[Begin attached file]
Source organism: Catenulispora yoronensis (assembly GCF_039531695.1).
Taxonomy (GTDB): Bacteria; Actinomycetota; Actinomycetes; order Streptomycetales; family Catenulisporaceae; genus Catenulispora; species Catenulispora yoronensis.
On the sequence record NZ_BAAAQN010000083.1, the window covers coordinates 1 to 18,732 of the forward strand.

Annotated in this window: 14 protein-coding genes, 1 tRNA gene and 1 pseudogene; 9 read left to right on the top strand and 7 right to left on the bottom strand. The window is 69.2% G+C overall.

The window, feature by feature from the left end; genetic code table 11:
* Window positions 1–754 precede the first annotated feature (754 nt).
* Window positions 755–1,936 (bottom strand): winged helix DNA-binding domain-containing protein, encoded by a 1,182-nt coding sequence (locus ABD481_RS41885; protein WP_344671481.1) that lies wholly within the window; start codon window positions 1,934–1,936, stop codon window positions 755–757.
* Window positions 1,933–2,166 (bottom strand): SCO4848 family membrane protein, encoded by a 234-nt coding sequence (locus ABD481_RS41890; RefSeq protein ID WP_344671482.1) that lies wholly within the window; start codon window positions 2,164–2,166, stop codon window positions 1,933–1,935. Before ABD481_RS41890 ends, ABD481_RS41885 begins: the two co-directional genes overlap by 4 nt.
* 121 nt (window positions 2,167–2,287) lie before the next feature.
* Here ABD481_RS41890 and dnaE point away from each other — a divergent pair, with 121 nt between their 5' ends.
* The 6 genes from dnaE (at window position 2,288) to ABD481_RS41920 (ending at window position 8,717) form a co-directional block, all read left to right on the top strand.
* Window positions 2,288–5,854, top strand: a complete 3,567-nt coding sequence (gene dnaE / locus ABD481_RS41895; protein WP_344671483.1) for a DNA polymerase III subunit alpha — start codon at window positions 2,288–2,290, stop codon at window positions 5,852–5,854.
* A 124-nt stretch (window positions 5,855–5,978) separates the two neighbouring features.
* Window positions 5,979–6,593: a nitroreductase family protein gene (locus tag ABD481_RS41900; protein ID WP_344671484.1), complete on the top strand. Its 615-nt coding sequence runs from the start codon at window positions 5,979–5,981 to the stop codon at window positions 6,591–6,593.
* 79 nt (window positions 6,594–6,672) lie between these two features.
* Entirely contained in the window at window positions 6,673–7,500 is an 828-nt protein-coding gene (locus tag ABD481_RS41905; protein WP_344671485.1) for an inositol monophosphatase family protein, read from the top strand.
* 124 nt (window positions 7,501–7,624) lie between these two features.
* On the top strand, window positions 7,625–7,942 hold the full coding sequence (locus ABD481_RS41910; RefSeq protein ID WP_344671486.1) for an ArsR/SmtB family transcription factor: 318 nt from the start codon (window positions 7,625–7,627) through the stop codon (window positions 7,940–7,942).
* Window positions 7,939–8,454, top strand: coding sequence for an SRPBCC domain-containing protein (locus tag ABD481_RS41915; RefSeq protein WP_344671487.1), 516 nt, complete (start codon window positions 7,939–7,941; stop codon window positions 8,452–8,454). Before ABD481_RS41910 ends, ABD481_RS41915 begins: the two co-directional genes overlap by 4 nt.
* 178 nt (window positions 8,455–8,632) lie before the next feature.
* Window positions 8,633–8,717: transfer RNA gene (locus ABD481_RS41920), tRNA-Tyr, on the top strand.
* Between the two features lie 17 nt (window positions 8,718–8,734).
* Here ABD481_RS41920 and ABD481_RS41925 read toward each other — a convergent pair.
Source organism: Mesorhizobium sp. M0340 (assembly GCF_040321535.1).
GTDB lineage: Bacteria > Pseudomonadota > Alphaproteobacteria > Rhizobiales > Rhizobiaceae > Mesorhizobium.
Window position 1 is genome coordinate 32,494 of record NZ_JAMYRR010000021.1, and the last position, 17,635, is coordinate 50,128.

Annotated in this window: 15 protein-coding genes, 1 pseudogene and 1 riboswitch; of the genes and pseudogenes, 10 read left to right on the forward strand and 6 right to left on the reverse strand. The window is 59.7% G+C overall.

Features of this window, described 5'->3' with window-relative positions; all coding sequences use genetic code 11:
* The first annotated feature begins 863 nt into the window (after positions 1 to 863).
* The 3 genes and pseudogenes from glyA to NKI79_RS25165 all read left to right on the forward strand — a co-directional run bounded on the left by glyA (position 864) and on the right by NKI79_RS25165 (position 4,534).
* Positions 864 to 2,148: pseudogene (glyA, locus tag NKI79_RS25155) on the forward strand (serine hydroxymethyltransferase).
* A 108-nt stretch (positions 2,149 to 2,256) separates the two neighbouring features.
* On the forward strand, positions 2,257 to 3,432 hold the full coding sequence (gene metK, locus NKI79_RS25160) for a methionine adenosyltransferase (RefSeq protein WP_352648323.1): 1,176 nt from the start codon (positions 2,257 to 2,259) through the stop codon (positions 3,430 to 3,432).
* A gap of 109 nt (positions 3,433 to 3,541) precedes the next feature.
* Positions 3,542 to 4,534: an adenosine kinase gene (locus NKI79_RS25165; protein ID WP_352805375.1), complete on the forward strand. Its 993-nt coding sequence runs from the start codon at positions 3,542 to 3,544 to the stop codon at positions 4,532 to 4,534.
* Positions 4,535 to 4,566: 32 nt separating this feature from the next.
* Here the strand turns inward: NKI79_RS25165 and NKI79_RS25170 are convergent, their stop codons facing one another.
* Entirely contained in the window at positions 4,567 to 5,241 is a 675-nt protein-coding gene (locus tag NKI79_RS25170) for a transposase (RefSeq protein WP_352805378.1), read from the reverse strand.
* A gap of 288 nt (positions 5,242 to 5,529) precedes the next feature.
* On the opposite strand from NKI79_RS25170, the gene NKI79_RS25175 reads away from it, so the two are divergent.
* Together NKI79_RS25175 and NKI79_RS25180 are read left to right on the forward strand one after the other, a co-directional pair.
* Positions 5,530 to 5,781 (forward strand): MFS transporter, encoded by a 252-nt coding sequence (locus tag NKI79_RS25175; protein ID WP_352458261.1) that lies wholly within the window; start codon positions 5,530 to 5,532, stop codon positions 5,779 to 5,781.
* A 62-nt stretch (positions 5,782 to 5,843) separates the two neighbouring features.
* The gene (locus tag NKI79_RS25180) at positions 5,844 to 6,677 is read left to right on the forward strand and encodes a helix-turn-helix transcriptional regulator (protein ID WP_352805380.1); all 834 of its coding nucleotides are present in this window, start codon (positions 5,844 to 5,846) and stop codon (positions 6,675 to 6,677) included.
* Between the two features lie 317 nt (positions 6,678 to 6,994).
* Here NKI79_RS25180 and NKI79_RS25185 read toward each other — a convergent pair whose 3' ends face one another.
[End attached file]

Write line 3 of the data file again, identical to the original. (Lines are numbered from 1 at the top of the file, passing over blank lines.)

On the sequence record NZ_BAAAQN010000083.1, the window covers coordinates 1 to 18,732 of the forward strand.